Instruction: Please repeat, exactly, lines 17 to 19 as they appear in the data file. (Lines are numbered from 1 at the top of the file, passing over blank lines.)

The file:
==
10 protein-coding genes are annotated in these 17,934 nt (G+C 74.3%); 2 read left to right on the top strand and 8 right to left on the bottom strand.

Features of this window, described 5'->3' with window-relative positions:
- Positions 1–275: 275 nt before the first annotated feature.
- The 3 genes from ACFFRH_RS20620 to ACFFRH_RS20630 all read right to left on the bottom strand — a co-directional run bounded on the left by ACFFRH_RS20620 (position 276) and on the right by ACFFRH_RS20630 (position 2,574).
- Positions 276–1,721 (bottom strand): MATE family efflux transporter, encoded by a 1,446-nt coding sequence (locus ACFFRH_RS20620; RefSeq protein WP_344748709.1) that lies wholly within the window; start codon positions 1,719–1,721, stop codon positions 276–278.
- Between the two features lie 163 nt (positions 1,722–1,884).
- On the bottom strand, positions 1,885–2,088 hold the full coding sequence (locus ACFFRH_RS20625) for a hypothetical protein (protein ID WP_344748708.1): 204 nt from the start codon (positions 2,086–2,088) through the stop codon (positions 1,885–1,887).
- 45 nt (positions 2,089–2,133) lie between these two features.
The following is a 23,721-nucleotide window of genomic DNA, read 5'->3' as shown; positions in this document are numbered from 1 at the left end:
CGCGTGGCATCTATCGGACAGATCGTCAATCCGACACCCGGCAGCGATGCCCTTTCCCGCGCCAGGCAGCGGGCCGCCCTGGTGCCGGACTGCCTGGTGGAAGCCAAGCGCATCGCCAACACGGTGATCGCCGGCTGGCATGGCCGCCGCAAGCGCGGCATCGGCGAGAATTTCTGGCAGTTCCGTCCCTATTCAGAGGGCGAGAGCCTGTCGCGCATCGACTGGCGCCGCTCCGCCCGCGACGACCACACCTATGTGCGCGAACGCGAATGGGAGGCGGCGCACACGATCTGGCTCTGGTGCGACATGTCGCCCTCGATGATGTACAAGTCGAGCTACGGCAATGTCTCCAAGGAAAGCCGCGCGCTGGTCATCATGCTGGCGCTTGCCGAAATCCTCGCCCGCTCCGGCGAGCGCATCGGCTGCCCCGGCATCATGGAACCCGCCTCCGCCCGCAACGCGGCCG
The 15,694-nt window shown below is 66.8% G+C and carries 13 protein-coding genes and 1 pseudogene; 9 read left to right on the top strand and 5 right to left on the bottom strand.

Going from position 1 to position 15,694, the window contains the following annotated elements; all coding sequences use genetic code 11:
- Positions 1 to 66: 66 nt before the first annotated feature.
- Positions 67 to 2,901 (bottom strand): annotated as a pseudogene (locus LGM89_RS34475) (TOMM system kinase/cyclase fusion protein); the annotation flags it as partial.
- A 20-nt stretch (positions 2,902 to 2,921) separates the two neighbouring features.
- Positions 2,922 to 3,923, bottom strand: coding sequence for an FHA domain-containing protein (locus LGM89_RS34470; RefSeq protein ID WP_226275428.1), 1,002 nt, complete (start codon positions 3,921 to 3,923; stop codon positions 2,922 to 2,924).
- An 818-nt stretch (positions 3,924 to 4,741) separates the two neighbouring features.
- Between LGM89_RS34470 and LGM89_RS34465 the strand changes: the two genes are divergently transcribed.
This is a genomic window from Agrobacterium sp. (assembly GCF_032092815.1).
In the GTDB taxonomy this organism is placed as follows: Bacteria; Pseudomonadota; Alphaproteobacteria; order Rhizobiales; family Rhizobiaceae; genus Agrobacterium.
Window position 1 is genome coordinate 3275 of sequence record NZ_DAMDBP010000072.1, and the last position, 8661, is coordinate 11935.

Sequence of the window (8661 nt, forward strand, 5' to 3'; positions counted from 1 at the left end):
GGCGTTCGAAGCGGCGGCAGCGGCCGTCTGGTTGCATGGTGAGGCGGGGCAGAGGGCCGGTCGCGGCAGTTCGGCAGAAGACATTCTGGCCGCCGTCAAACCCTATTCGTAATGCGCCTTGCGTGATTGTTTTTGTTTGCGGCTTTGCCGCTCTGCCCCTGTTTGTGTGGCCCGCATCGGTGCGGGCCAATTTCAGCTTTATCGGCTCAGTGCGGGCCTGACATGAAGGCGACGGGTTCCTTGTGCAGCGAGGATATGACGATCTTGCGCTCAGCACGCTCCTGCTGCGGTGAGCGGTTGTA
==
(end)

- An 818-nt stretch (positions 3,924 to 4,741) separates the two neighbouring features.
- Between LGM89_RS34470 and LGM89_RS34465 the strand changes: the two genes are divergently transcribed.
This is a genomic window from Agrobacterium sp. (assembly GCF_032092815.1).